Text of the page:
So, when I saw a job advertisement looking for a reporter for The Moscow Times, I answered it, not thinking anything would likely come of it. Apparently, being an English-language reporter in the capital of the former “evil empire” wasn’t the hottest ticket going, because not only did the position pay well but also, after just one brief phone interview, I got the job. I jumped at the opportunity to spend more time in Russia, to observe history being made as the country leapfrogged from decades of Communism into Western-style democracy and a market-based economy. 

In the summer of 1995, at 25 years old, I bought a one-way ticket to Moscow. I had no idea that my life was about to explode.  

Russia in those mad days was an empire in collapse, its factories shuttered and its great dreams of glory smashed by a humiliating defeat in the Cold War. President Yeltsin was often drunk, as so many were during those turbulent years when everything was upside down and hedonism felt cathartic. People drank in offices, in trains, on the streets — everywhere. There were drunk people in the metro, and the parks, and the entranceway to my apartment. Vodka had sustained Russians through the bland horrors of Communism, and now it was helping them adjust to a brave new world.  

I wasn’t immune from the siren song of distilled alcohol. Work interviews inevitably turned into drinking sessions, with the interviewees raising endless toasts to “the friendship of nations,” or “the cosmos,” or just “women,” until one or both of us passed out. On one overnight train ride from Moscow to Minsk, I shared a compartment with a Russian man who’d spent time in prison. After buying a contraband bottle of vodka from the conductor, we spent all night talking about fascinating topics like the prevalence of dog-eating in Russian prisons. It’s no wonder that the average male life expectancy in Russia during those days was just 57, and cardiovascular disease was the number one killer. President Yeltsin had a weak heart himself, and his failing health was a metaphor for his motherland. Like him, the country was on its knees and could implode at any time.  

At the same time, there was always excitement in the air. Moscow was transforming from a gray and impersonal capital to a gay and friendly Soviet version of Las Vegas. There were brightly lit casinos everywhere and strip bars and 24-hour American diners and pizza joints and sports bars and rock concerts in Gorky Park. Many of the Western joints were set up by adventurous young Americans who flooded to Russia in those heady years, people like me, keen to experience history firsthand and transform the evil empire in America’s image. They were cheered onward by Russians who embraced their former archenemies with the passion of the Bolshevik Revolution. The gods of Communism had been smashed and the logos of American brands were signposts for the future. The new zeitgeist of an aspirational Russia was like the Wild West version of America, and we donned our cowboy hats and acted the outlaws with glee.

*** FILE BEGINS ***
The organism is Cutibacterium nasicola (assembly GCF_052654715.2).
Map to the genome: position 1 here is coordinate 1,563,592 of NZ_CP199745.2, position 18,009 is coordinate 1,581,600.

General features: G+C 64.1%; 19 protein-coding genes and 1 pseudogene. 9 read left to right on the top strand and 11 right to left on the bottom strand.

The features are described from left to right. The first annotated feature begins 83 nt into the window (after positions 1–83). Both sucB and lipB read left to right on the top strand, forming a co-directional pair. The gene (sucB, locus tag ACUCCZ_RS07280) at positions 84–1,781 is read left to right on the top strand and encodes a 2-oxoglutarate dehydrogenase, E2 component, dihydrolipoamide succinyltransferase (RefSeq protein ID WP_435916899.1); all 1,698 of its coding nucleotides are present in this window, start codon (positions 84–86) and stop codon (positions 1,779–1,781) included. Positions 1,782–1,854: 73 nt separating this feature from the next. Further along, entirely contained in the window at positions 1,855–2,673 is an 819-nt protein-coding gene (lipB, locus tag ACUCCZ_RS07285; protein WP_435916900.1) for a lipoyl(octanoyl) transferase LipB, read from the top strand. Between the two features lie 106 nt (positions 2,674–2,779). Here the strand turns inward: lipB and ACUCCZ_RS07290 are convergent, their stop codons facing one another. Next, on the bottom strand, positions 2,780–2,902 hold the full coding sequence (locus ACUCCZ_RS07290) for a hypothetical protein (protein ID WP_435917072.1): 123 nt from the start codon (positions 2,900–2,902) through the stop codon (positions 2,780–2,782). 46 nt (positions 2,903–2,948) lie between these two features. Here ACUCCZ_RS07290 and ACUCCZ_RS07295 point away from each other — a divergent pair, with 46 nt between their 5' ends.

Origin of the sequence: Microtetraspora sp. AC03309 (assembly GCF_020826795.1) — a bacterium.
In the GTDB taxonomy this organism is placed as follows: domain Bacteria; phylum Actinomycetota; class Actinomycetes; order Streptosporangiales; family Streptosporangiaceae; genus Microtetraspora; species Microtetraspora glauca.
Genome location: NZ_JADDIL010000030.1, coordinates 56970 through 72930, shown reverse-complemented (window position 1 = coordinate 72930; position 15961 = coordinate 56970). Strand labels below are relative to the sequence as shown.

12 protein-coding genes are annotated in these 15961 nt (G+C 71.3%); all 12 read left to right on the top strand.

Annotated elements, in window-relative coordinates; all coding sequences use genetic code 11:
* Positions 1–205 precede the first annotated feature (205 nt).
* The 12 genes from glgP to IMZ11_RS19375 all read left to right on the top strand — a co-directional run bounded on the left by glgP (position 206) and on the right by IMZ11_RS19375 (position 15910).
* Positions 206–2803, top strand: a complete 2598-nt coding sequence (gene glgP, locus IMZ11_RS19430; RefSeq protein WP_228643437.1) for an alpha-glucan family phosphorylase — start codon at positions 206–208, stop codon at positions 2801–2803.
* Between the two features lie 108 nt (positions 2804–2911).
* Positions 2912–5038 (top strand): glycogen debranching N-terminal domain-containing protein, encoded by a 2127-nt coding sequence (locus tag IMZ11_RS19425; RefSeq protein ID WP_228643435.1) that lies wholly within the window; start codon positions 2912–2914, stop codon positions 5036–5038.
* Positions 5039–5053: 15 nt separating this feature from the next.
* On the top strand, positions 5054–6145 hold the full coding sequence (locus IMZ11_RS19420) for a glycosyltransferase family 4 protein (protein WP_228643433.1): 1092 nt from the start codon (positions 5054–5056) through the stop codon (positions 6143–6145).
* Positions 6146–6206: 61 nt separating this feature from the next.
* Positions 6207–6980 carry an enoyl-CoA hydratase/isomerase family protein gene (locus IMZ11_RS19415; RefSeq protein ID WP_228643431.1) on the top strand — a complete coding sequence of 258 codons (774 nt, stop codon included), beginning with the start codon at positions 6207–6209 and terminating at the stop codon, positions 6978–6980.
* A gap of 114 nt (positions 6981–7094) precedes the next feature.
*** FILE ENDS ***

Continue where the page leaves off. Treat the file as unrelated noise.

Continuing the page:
I too had grown up deprived of Western goodies and hedonism in the socialist, sexually conservative India of the 1970s and ’80s. I too had never felt truly free. And I took to the crazy energy of the times with a passion matching — or, more honestly, exceeding — that of the wide-eyed Russians emerging from 70 years of Communism. Even in mad Moscow, I was crazier than most.  

I was proud to be the sort of gonzo writer who would fly to Siberia to interview a former general and drink for a week straight in the white nights of the remote provincial capital. Or go straight from landing in Moscow to the Miss Russia pageant, where I’d spend the evening hanging out with coked-up models. Or pop ecstasy on the way to a wild gay bar where Boy George performed and danced with a Russian cross-dresser. Or pour drinks behind the bar at the infamous Hungry Duck, where college girls were given free shots and often ended up dancing topless. 

I was channeling Hunter S. Thompson in those days, and Moscow was my Las Vegas. I learned to speak Russian pretty well within a year of living there, and Russians embraced me in a way that New Yorkers never had. For them I was a special breed, a man who straddled the two intriguing worlds of spiritual India and the capitalist West. Moscow quickly became my city, a living embodiment of my personality. I felt like I owned it, that it was my private Idaho. I was more home there then than I had ever been anywhere.